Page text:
Acadia National Park in Maine offers plenty of hiking trails of various levels, beautiful vistas, and of course, lobster. We visited the park in early June staying at a centrally located Airbnb in the town of Bar Harbor. National Parks are treasures, yet planning your visit in late May or early June is perfect for avoiding the crowds.
For the hikes, moderate for me and more challenging for the younger people in our group, I carried my iPhone 14 and a small/lightweight Lumix DC-GX9. I used the iPhone more often, which says a lot about the current mobile phone cameras.
We highly recommend a drive to the quieter south harbor and visits to the Flying Mountain and Ship Harbor hiking trails and the Thurston Lobster Pound, offering beautiful views of one of the lobster fishing inlets and delicious lobster rolls and blueberry cake.
Further, rent e-Bikes and ride the carriage roads, a 40 miles crushed stone trail that threads itself through Arcadia. This was a great way to see the park and the hills are easy to ride on with the e-bike’s turbo mode!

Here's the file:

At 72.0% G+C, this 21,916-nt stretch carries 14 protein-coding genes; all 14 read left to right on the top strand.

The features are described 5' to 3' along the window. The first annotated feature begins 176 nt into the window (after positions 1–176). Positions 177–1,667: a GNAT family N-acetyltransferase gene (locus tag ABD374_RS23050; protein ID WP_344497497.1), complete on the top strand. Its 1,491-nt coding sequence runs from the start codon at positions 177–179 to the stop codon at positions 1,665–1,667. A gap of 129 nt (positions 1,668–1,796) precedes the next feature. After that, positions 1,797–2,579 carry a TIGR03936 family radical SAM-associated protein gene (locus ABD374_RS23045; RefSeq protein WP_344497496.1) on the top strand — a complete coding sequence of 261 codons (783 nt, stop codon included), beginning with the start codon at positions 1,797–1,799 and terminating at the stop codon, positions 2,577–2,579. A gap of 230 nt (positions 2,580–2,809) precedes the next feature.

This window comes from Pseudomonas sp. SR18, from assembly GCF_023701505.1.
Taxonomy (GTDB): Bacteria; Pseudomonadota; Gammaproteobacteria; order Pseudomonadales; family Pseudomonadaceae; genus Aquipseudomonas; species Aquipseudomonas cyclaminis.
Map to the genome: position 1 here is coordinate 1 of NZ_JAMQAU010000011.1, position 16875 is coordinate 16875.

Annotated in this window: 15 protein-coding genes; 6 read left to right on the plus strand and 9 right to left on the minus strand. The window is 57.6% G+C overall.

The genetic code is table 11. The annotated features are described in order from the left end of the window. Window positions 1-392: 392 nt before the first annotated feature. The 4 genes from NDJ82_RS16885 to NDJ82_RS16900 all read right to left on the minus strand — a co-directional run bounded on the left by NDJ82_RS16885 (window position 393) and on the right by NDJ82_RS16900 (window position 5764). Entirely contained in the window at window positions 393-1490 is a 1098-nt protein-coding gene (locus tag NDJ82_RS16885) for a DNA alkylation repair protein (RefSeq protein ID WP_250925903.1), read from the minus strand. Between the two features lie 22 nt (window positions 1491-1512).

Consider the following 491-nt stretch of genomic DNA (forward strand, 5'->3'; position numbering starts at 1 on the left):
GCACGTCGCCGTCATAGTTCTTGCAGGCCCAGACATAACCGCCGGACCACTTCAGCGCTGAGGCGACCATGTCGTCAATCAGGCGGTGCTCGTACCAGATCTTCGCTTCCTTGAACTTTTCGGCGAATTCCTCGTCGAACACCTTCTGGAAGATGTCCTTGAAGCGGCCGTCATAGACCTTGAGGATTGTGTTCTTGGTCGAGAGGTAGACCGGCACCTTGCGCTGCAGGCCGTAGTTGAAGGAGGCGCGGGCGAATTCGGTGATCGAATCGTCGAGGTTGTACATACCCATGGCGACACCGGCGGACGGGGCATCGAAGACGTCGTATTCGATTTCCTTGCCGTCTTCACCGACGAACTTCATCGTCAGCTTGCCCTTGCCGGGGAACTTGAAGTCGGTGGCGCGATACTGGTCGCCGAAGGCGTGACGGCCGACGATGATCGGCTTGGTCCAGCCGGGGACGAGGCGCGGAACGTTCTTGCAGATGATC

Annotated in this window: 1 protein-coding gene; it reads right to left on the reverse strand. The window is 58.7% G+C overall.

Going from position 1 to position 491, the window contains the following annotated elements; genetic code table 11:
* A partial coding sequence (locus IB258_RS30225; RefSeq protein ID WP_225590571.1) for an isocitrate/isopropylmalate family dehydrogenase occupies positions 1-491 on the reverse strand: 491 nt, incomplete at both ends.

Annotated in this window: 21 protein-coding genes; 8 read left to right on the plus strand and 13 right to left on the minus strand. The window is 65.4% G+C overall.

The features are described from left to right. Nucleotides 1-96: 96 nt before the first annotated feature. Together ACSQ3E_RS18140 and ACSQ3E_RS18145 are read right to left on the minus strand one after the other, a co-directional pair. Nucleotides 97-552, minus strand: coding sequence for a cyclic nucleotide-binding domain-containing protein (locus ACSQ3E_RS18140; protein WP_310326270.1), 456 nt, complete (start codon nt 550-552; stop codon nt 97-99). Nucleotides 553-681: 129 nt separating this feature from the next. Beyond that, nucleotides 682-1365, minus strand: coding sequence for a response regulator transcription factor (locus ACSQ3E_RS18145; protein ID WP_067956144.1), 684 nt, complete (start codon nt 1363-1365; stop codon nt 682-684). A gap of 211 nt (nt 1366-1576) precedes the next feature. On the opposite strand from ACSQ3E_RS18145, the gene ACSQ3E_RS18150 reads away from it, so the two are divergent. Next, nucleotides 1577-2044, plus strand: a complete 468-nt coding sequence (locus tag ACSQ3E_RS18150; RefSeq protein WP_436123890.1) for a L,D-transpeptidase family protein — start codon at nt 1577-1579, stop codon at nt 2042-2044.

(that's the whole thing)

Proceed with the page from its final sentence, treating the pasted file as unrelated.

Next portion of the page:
Unfortunately, our visit to the highest peak in the park, Cadillac Mountain was on a rainy cold day, yet the 360-degree views were amazing. Arcadia National Park was amazing as was the town of Bar Harbor, a recommended destination.
In August 2022, we visited Glacier National Park in Montana, one of the most scenic places in the United States. The park is open to the general public from late July to early September, other times it is covered in snow. The Going-to-the-Sun Road through the park is snow-covered until late July.
We venture to the Canadian section of the park (Waterton) was cold and snow fell shortly after we left, in early September.
In the park, you can hike (all levels), bike, kayak and take boat rides. We saw grizzlies and black bears, and mountain goats, and one moose from far away.
The hiking was phenomenal, yet I wish I visited the park when I was much younger and in better shape. We saw Glaciers from a distance, there are not many left. Of the 120+ glaciers in the early part of the 1900s, there are only 23 left, and they are expected to be gone by 2034.
The sunsets were amazing, as were the various park lodges. The Milky Way was easily visible. While taking photos of the Milky Way at 2am, I could hear the growls of hungry grizzly bears, reminding us we are the visitors to their land. Note the Bear Spray on my backpack below.